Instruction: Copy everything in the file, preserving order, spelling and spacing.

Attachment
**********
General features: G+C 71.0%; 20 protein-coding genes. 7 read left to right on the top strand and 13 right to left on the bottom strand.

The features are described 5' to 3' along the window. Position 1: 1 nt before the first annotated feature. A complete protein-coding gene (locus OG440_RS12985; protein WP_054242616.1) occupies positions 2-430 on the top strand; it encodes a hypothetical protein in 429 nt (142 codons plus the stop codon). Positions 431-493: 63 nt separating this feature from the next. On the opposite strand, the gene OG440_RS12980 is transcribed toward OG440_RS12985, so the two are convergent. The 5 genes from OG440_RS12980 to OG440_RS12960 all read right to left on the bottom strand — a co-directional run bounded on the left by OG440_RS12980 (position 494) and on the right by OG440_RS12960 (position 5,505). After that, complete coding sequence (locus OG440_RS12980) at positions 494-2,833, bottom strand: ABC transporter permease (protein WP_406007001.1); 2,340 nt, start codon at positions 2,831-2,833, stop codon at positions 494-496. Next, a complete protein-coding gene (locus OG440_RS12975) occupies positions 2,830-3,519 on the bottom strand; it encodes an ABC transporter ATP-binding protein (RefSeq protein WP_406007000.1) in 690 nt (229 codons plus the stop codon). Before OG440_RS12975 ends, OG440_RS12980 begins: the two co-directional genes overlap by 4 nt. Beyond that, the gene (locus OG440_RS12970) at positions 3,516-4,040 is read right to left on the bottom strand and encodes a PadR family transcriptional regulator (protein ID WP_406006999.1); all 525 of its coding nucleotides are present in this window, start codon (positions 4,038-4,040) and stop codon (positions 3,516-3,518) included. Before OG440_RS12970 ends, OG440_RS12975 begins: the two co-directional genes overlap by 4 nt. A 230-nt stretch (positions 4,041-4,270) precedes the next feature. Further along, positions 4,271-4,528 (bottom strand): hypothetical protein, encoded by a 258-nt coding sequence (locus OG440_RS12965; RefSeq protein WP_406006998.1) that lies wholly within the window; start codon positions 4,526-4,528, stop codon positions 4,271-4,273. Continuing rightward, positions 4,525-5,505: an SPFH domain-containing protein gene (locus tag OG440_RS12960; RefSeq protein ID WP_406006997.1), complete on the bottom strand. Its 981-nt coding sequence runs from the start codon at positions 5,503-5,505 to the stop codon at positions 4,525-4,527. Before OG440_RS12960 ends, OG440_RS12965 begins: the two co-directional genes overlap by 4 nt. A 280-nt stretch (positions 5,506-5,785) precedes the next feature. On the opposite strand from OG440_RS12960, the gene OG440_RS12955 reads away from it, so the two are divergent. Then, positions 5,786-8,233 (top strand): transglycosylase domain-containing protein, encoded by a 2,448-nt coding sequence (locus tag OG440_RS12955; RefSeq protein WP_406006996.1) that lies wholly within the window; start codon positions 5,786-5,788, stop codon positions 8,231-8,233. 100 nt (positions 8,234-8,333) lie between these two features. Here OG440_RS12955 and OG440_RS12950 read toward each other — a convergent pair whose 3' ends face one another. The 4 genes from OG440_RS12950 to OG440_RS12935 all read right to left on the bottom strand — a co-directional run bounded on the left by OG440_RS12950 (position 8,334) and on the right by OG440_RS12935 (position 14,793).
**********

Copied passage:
General features: G+C 71.0%; 20 protein-coding genes. 7 read left to right on the top strand and 13 right to left on the bottom strand.

The features are described 5' to 3' along the window. Position 1: 1 nt before the first annotated feature. A complete protein-coding gene (locus OG440_RS12985; protein WP_054242616.1) occupies positions 2-430 on the top strand; it encodes a hypothetical protein in 429 nt (142 codons plus the stop codon). Positions 431-493: 63 nt separating this feature from the next. On the opposite strand, the gene OG440_RS12980 is transcribed toward OG440_RS12985, so the two are convergent. The 5 genes from OG440_RS12980 to OG440_RS12960 all read right to left on the bottom strand — a co-directional run bounded on the left by OG440_RS12980 (position 494) and on the right by OG440_RS12960 (position 5,505). After that, complete coding sequence (locus OG440_RS12980) at positions 494-2,833, bottom strand: ABC transporter permease (protein WP_406007001.1); 2,340 nt, start codon at positions 2,831-2,833, stop codon at positions 494-496. Next, a complete protein-coding gene (locus OG440_RS12975) occupies positions 2,830-3,519 on the bottom strand; it encodes an ABC transporter ATP-binding protein (RefSeq protein WP_406007000.1) in 690 nt (229 codons plus the stop codon). Before OG440_RS12975 ends, OG440_RS12980 begins: the two co-directional genes overlap by 4 nt. Beyond that, the gene (locus OG440_RS12970) at positions 3,516-4,040 is read right to left on the bottom strand and encodes a PadR family transcriptional regulator (protein ID WP_406006999.1); all 525 of its coding nucleotides are present in this window, start codon (positions 4,038-4,040) and stop codon (positions 3,516-3,518) included. Before OG440_RS12970 ends, OG440_RS12975 begins: the two co-directional genes overlap by 4 nt. A 230-nt stretch (positions 4,041-4,270) precedes the next feature. Further along, positions 4,271-4,528 (bottom strand): hypothetical protein, encoded by a 258-nt coding sequence (locus OG440_RS12965; RefSeq protein WP_406006998.1) that lies wholly within the window; start codon positions 4,526-4,528, stop codon positions 4,271-4,273. Continuing rightward, positions 4,525-5,505: an SPFH domain-containing protein gene (locus tag OG440_RS12960; RefSeq protein ID WP_406006997.1), complete on the bottom strand. Its 981-nt coding sequence runs from the start codon at positions 5,503-5,505 to the stop codon at positions 4,525-4,527. Before OG440_RS12960 ends, OG440_RS12965 begins: the two co-directional genes overlap by 4 nt. A 280-nt stretch (positions 5,506-5,785) precedes the next feature. On the opposite strand from OG440_RS12960, the gene OG440_RS12955 reads away from it, so the two are divergent. Then, positions 5,786-8,233 (top strand): transglycosylase domain-containing protein, encoded by a 2,448-nt coding sequence (locus tag OG440_RS12955; RefSeq protein WP_406006996.1) that lies wholly within the window; start codon positions 5,786-5,788, stop codon positions 8,231-8,233. 100 nt (positions 8,234-8,333) lie between these two features. Here OG440_RS12955 and OG440_RS12950 read toward each other — a convergent pair whose 3' ends face one another. The 4 genes from OG440_RS12950 to OG440_RS12935 all read right to left on the bottom strand — a co-directional run bounded on the left by OG440_RS12950 (position 8,334) and on the right by OG440_RS12935 (position 14,793).